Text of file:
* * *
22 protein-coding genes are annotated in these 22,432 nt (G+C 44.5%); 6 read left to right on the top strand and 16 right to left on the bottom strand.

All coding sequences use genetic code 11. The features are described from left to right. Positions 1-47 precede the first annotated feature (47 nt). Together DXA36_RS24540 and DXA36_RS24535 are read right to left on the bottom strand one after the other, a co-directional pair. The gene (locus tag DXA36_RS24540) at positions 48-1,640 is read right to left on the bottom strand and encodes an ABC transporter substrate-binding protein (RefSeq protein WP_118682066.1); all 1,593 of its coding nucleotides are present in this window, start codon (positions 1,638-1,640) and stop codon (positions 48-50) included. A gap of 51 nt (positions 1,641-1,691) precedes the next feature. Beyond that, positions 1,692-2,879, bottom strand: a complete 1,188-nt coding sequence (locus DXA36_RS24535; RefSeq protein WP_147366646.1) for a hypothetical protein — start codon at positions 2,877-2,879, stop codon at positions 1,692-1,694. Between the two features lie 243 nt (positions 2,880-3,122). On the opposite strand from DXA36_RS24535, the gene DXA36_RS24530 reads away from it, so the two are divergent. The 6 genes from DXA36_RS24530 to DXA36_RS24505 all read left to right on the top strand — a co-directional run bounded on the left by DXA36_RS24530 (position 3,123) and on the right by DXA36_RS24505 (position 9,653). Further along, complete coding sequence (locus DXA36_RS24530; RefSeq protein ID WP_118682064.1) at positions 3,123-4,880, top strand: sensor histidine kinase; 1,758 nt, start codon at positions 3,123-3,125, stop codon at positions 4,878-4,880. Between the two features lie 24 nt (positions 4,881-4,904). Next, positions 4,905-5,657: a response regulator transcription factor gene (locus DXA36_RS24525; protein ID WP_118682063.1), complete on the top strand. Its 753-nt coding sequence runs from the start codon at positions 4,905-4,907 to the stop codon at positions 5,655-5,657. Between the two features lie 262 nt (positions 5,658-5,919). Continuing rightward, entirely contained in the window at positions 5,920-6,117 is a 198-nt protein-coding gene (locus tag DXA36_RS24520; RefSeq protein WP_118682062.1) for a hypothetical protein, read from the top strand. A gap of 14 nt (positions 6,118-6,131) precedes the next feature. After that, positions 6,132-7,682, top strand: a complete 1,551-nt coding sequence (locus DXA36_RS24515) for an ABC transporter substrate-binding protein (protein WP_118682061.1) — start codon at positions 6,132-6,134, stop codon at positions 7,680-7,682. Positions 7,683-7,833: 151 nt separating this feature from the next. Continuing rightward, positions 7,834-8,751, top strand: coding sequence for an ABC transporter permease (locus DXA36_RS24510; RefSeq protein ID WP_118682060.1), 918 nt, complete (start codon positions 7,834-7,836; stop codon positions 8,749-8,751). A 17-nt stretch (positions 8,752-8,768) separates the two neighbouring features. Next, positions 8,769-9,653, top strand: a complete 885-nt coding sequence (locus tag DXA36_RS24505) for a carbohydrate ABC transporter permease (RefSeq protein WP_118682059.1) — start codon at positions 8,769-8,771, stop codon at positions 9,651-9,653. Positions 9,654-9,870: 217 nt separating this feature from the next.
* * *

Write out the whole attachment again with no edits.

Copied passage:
22 protein-coding genes are annotated in these 22,432 nt (G+C 44.5%); 6 read left to right on the top strand and 16 right to left on the bottom strand.

All coding sequences use genetic code 11. The features are described from left to right. Positions 1-47 precede the first annotated feature (47 nt). Together DXA36_RS24540 and DXA36_RS24535 are read right to left on the bottom strand one after the other, a co-directional pair. The gene (locus tag DXA36_RS24540) at positions 48-1,640 is read right to left on the bottom strand and encodes an ABC transporter substrate-binding protein (RefSeq protein WP_118682066.1); all 1,593 of its coding nucleotides are present in this window, start codon (positions 1,638-1,640) and stop codon (positions 48-50) included. A gap of 51 nt (positions 1,641-1,691) precedes the next feature. Beyond that, positions 1,692-2,879, bottom strand: a complete 1,188-nt coding sequence (locus DXA36_RS24535; RefSeq protein WP_147366646.1) for a hypothetical protein — start codon at positions 2,877-2,879, stop codon at positions 1,692-1,694. Between the two features lie 243 nt (positions 2,880-3,122). On the opposite strand from DXA36_RS24535, the gene DXA36_RS24530 reads away from it, so the two are divergent. The 6 genes from DXA36_RS24530 to DXA36_RS24505 all read left to right on the top strand — a co-directional run bounded on the left by DXA36_RS24530 (position 3,123) and on the right by DXA36_RS24505 (position 9,653). Further along, complete coding sequence (locus DXA36_RS24530; RefSeq protein ID WP_118682064.1) at positions 3,123-4,880, top strand: sensor histidine kinase; 1,758 nt, start codon at positions 3,123-3,125, stop codon at positions 4,878-4,880. Between the two features lie 24 nt (positions 4,881-4,904). Next, positions 4,905-5,657: a response regulator transcription factor gene (locus DXA36_RS24525; protein ID WP_118682063.1), complete on the top strand. Its 753-nt coding sequence runs from the start codon at positions 4,905-4,907 to the stop codon at positions 5,655-5,657. Between the two features lie 262 nt (positions 5,658-5,919). Continuing rightward, entirely contained in the window at positions 5,920-6,117 is a 198-nt protein-coding gene (locus tag DXA36_RS24520; RefSeq protein WP_118682062.1) for a hypothetical protein, read from the top strand. A gap of 14 nt (positions 6,118-6,131) precedes the next feature. After that, positions 6,132-7,682, top strand: a complete 1,551-nt coding sequence (locus DXA36_RS24515) for an ABC transporter substrate-binding protein (protein WP_118682061.1) — start codon at positions 6,132-6,134, stop codon at positions 7,680-7,682. Positions 7,683-7,833: 151 nt separating this feature from the next. Continuing rightward, positions 7,834-8,751, top strand: coding sequence for an ABC transporter permease (locus DXA36_RS24510; RefSeq protein ID WP_118682060.1), 918 nt, complete (start codon positions 7,834-7,836; stop codon positions 8,749-8,751). A 17-nt stretch (positions 8,752-8,768) separates the two neighbouring features. Next, positions 8,769-9,653, top strand: a complete 885-nt coding sequence (locus tag DXA36_RS24505) for a carbohydrate ABC transporter permease (RefSeq protein WP_118682059.1) — start codon at positions 8,769-8,771, stop codon at positions 9,651-9,653. Positions 9,654-9,870: 217 nt separating this feature from the next.